A microscopic image of remdesivir powder formulations after the thin-film freezing process. All formulations exhibited a brittle matrix structure of highly porous particles.
Results from a lab in The University of Texas at Austin College of Pharmacy show that dry powder inhalation could be a potent and effective delivery method of remdesivir, the only antiviral drug currently used to treat SARS-CoV-2, the coronavirus that causes COVID-19. Through the patented thin-film-freezing process developed in the lab of Robert O. (Bill) Williams III, remdesivir could be dispensed on an outpatient basis, allowing for easier and more accessible administration of antiviral COVID-19 treatment.
Williams, who serves as head of the UT College of Pharmacy’s Division of Molecular Pharmaceutics and Drug Delivery, published his research group’s initial findings in a July preprint. Recent live subject research corroborates the group’s initial thoughts about the efficacy of remdesivir administration through dry powder inhalation. In compliance with the Institutional Animal Care and Use Committee guidelines at UT Austin, researchers administered remdesivir to rats through dry powder inhalation. The results show that remdesivir, when delivered through dry powder inhalation and after undergoing the thin-film-freezing process, reported antiviral efficacy against SARS-CoV-2.
“These are amazing findings,” says Williams. “The live subject tests further show our initial thoughts: it is preferable to keep remdesivir in the lungs where it is converted from the prodrug to the active GS-441524 rather than through other comparable delivery methods. One of our dry powder formulations had very low plasma concentration of remdesivir following administration to the lung, meaning that remdesivir stayed in the lung where the infection is primarily located.”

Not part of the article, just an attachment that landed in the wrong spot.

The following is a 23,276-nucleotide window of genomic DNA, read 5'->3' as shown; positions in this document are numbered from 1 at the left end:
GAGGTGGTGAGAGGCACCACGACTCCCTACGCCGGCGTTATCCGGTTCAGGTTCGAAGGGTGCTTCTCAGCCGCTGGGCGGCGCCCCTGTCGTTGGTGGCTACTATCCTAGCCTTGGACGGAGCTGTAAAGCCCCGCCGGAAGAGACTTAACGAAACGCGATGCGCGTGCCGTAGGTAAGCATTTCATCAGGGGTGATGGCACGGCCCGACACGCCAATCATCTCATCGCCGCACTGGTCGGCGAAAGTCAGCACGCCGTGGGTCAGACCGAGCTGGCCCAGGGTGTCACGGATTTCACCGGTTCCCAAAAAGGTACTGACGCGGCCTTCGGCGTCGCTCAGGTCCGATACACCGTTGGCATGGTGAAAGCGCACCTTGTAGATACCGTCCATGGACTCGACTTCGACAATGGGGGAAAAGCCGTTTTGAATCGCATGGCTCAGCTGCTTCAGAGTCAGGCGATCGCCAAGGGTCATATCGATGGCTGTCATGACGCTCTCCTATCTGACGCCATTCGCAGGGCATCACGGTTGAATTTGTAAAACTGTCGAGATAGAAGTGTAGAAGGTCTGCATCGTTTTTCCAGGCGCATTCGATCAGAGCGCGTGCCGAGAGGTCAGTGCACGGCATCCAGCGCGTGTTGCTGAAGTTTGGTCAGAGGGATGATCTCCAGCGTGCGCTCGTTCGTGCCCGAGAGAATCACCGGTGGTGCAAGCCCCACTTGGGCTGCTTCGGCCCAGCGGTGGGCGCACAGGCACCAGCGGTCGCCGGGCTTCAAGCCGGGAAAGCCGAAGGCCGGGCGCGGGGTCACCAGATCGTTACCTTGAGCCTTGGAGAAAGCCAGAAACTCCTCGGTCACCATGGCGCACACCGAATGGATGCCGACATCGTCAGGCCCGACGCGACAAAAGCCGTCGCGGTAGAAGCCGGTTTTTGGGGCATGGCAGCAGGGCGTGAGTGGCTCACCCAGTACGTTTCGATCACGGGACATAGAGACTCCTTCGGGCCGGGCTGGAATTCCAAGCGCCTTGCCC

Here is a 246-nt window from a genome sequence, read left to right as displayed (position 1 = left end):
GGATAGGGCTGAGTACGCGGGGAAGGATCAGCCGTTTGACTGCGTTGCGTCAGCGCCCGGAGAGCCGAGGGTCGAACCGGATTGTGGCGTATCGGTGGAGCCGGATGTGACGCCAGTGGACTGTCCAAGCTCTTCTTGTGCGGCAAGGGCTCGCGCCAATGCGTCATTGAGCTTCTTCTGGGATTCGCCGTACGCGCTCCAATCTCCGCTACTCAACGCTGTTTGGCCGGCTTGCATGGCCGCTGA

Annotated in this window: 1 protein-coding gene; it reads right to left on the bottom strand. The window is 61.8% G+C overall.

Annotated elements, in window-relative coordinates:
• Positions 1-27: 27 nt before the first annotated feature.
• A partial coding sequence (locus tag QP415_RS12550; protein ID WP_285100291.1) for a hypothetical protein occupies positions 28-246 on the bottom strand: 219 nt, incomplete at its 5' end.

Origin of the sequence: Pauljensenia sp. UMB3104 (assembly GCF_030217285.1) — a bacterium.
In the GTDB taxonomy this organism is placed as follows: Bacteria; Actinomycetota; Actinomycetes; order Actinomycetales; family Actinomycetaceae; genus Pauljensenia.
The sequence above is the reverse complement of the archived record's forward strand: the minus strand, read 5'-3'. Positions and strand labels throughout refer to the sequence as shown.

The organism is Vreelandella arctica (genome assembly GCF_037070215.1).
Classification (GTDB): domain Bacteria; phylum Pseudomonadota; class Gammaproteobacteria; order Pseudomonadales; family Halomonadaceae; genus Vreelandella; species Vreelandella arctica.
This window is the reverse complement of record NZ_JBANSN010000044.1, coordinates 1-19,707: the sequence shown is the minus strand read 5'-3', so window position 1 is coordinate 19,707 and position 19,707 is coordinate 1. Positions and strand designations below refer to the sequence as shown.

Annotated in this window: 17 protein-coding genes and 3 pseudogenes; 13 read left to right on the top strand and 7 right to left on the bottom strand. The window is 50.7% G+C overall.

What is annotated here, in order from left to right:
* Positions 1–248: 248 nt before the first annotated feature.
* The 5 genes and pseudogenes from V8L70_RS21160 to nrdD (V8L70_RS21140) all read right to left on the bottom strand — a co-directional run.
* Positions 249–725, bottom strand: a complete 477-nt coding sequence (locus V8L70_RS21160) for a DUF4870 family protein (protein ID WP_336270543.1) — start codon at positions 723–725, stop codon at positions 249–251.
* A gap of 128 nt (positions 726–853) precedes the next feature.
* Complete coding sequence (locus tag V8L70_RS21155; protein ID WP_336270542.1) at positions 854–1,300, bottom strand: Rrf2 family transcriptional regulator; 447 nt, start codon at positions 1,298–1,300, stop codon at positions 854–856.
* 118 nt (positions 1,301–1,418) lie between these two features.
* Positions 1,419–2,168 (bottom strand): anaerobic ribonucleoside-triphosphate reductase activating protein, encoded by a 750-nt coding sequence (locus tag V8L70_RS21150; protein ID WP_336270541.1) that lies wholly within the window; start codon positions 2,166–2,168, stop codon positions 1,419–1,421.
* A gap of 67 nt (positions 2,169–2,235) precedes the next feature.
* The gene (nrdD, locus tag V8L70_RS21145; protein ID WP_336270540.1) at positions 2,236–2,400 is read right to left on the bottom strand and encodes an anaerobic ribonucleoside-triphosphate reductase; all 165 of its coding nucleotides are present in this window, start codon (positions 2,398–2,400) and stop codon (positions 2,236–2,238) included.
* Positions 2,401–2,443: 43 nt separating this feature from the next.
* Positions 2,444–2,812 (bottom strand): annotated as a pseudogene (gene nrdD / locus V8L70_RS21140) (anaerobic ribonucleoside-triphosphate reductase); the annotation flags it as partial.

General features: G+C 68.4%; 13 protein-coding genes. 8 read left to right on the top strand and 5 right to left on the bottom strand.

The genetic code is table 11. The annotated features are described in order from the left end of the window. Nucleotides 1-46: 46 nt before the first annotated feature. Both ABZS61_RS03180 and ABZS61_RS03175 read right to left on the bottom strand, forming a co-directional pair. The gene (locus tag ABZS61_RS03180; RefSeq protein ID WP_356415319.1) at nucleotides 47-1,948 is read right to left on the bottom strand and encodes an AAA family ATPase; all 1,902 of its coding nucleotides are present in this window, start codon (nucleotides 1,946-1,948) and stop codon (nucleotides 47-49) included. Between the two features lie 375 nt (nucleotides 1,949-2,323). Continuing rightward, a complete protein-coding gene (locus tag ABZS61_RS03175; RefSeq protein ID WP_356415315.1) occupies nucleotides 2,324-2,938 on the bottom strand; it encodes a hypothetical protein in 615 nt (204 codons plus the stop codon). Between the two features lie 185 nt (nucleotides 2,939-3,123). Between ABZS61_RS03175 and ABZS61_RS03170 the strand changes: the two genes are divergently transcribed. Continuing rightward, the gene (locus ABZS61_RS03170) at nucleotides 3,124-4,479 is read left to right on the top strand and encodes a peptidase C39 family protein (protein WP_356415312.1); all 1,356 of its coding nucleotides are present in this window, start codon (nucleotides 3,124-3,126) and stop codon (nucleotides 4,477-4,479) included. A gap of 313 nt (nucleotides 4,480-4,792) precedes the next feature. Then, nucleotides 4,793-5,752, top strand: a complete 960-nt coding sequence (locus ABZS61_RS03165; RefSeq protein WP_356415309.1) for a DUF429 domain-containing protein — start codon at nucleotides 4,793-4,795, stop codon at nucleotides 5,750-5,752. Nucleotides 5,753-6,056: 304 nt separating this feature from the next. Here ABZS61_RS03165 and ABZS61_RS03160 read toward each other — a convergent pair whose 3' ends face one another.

Remdesivir is authorized for emergency use in adult and pediatric patients hospitalized with severe disease. Originally developed to treat the Ebola virus disease, remdesivir has shown promising results treating COVID-19 in the human airway epithelial cells. However, limited effective delivery methods have hindered efforts to provide widespread treatment to a broad range of patients exhibiting life-threatening symptoms.
“Even with a vaccine, COVID-19 will be with us for a while,” says Williams. “It’s important now more than ever to find additional antiviral treatments for those exhibiting complications from the disease, and more effective means of administering those treatments. An easier and more widely available delivery method, such as a dry powder inhaler, could vastly improve outcomes and provide treatment well before life-threatening complications occur.”
The research team, which includes Sawittree Sahakijpijarn, Chaeho Moon, John J. Koleng and Dale J. Christensen, has developed inhaled forms of remdesivir for protecting and treating the respiratory mode of infection, including an amorphous brittle matrix powder made by thin-film freezing. Not only would this delivery method allow for wider distribution of an essential antiviral in the fight against COVID-19, it could also make remdesivir more effective.
TFF Pharmaceuticals Inc. (Nasdaq: TFFP) has acquired the patents regarding thin-film freezing and inhalation. The UT researchers’ live subject results were recently published as an updated preprint in bioRxiv. Now that live subject tests have completed, Williams and his team will submit their research for final peer review and publication.